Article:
But that runs contrary both to the medical examiner’s report, which said that Saylor’s death was a homicide resulting from asphyxia, and common sense, which holds that the likelihood of a medical emergency increases dramatically when a person is being body-slammed to the floor by a trio of sheriff’s deputies. Furthermore, reports have emerged that Saylor was well-known to local law enforcement for his fascination with police and his habit of calling 911, sometimes just to ask a question.
All of which raises obvious questions that an independent investigation could resolve. Had these deputies had previous encounters with Saylor? Were they properly trained to deal with someone with severe intellectual, physical, and emotional disabilities? Why were they so intent on removing Saylor from the theater? Why did they ignore his aide’s advice?
Despite these questions, and despite reports that the United States Department of Justice has opened a civil rights investigation into the case, the Catholic O’Malley—defender of Maryland’s most vulnerable citizens—has ignored all requests for a state-level investigation. Why?
“We’ve just wanted to find out exactly what happened,” Saylor’s father Ron told the Washington Post. “If everybody did everything by the book, as they say they did, things, I’m thinking, would have turned out differently.” A reasonable assumption given the facts that have so far been made public.
Recently, one of the national Down syndrome advocacy organizations urged supporters to e-mail O’Malley’s office and request that he look into claims that the Frederick County Sheriff handled the case improperly. E-mailers received a response stating that unless they had new information to offer about the events of that night, the state would not investigate Saylor’s death.
Something is fishy here. If O’Malley is interested in becoming the president of the United States, why is he making an enemy out of a national community of disability advocates by refusing requests for an investigation? If, as his campaign materials state, O’Malley’s sympathies are with the most vulnerable citizens of his state, how could he ignore the many local calls for an investigation—from Saylor’s family, from Maryland Down syndrome organizations, from state legislators, and from the editorial board of the Washington Post? If, as his official biography claims, O’Malley is a faithful Catholic, how can he stand by and do nothing when a truly vulnerable member of society has been killed at the hands of law enforcement for the “crime” of being disabled in public?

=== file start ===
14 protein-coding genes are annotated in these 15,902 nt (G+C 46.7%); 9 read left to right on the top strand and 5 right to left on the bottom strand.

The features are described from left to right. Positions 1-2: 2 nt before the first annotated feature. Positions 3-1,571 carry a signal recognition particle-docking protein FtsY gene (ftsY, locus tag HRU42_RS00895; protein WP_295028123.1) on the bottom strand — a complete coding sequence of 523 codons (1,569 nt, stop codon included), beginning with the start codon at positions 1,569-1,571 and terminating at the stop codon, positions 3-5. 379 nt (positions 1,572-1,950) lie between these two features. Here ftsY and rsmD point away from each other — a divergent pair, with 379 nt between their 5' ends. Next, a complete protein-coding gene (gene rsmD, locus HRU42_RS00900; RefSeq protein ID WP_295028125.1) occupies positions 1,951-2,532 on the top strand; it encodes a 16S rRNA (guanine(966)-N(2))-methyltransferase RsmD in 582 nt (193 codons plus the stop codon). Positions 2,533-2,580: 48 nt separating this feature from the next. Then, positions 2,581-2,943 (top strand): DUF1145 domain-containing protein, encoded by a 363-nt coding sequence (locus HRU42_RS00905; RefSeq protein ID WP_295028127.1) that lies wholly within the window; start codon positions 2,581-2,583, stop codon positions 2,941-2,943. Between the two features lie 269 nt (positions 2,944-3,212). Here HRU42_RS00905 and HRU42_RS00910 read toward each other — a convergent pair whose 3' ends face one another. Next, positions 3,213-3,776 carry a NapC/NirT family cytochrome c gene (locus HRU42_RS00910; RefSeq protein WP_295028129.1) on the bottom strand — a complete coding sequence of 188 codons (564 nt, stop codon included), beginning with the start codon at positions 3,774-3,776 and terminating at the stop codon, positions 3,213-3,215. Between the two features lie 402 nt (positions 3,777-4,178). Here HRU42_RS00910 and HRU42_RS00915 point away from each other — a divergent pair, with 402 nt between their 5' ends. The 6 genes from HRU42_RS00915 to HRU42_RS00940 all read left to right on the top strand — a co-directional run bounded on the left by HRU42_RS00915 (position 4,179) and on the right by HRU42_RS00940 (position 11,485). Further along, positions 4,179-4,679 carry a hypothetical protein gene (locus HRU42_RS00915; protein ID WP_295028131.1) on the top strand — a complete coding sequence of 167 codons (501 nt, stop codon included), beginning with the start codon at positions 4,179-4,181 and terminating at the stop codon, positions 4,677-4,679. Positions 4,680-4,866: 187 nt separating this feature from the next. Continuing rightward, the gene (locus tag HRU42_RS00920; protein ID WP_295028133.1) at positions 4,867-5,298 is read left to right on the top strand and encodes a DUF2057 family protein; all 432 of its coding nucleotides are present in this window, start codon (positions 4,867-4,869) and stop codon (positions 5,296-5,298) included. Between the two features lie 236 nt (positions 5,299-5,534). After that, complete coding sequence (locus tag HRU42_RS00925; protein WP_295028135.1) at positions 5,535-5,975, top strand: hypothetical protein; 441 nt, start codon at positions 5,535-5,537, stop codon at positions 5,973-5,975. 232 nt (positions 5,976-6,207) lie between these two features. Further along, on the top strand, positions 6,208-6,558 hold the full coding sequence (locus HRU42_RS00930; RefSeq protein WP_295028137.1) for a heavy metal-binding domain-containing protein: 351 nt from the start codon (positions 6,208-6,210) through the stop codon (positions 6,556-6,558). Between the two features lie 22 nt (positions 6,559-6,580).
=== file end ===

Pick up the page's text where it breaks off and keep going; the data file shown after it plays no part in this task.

Maybe O’Malley views those calling for an investigation as pro-life zealots he is free to ignore. Maybe he has made a deal with Maryland’s law enforcement establishment and is reluctant to get on the wrong side of his political allies. Who knows? Obvious answers to these questions have not presented themselves and O’Malley has stayed silent.
But good Catholic boys are not supposed to stay silent in the face of injustice. Good Catholic boys are supposed to speak for those who can’t speak for themselves. Good Catholic boys are supposed to defend the defenseless. An independent investigation will not change what happened that night, but it may help sew up the fraying common thread of our human dignity.
And it may help to save the life of the next Robert Ethan Saylor.